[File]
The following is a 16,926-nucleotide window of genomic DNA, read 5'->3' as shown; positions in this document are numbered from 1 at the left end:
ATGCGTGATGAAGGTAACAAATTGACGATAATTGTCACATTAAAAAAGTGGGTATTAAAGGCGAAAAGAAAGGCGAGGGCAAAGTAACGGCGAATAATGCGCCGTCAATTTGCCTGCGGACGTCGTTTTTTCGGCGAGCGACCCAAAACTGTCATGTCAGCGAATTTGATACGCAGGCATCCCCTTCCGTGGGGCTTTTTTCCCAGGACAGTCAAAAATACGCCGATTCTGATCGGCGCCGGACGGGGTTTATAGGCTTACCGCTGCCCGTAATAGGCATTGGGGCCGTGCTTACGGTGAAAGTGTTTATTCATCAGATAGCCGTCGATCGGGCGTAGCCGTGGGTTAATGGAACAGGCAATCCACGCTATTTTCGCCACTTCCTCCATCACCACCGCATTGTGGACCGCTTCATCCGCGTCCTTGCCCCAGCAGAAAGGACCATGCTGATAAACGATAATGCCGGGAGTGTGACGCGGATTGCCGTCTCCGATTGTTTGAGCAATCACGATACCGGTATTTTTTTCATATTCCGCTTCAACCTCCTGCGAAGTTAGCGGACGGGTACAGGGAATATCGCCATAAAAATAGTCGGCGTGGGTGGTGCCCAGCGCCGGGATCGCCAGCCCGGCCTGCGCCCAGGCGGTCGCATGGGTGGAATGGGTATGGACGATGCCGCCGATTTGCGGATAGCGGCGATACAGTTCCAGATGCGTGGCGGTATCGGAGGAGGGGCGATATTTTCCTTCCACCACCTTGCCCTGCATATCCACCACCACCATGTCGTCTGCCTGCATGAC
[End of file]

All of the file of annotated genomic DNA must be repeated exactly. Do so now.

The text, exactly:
The following is a 16,926-nucleotide window of genomic DNA, read 5'->3' as shown; positions in this document are numbered from 1 at the left end:
ATGCGTGATGAAGGTAACAAATTGACGATAATTGTCACATTAAAAAAGTGGGTATTAAAGGCGAAAAGAAAGGCGAGGGCAAAGTAACGGCGAATAATGCGCCGTCAATTTGCCTGCGGACGTCGTTTTTTCGGCGAGCGACCCAAAACTGTCATGTCAGCGAATTTGATACGCAGGCATCCCCTTCCGTGGGGCTTTTTTCCCAGGACAGTCAAAAATACGCCGATTCTGATCGGCGCCGGACGGGGTTTATAGGCTTACCGCTGCCCGTAATAGGCATTGGGGCCGTGCTTACGGTGAAAGTGTTTATTCATCAGATAGCCGTCGATCGGGCGTAGCCGTGGGTTAATGGAACAGGCAATCCACGCTATTTTCGCCACTTCCTCCATCACCACCGCATTGTGGACCGCTTCATCCGCGTCCTTGCCCCAGCAGAAAGGACCATGCTGATAAACGATAATGCCGGGAGTGTGACGCGGATTGCCGTCTCCGATTGTTTGAGCAATCACGATACCGGTATTTTTTTCATATTCCGCTTCAACCTCCTGCGAAGTTAGCGGACGGGTACAGGGAATATCGCCATAAAAATAGTCGGCGTGGGTGGTGCCCAGCGCCGGGATCGCCAGCCCGGCCTGCGCCCAGGCGGTCGCATGGGTGGAATGGGTATGGACGATGCCGCCGATTTGCGGATAGCGGCGATACAGTTCCAGATGCGTGGCGGTATCGGAGGAGGGGCGATATTTTCCTTCCACCACCTTGCCCTGCATATCCACCACCACCATGTCGTCTGCCTGCATGAC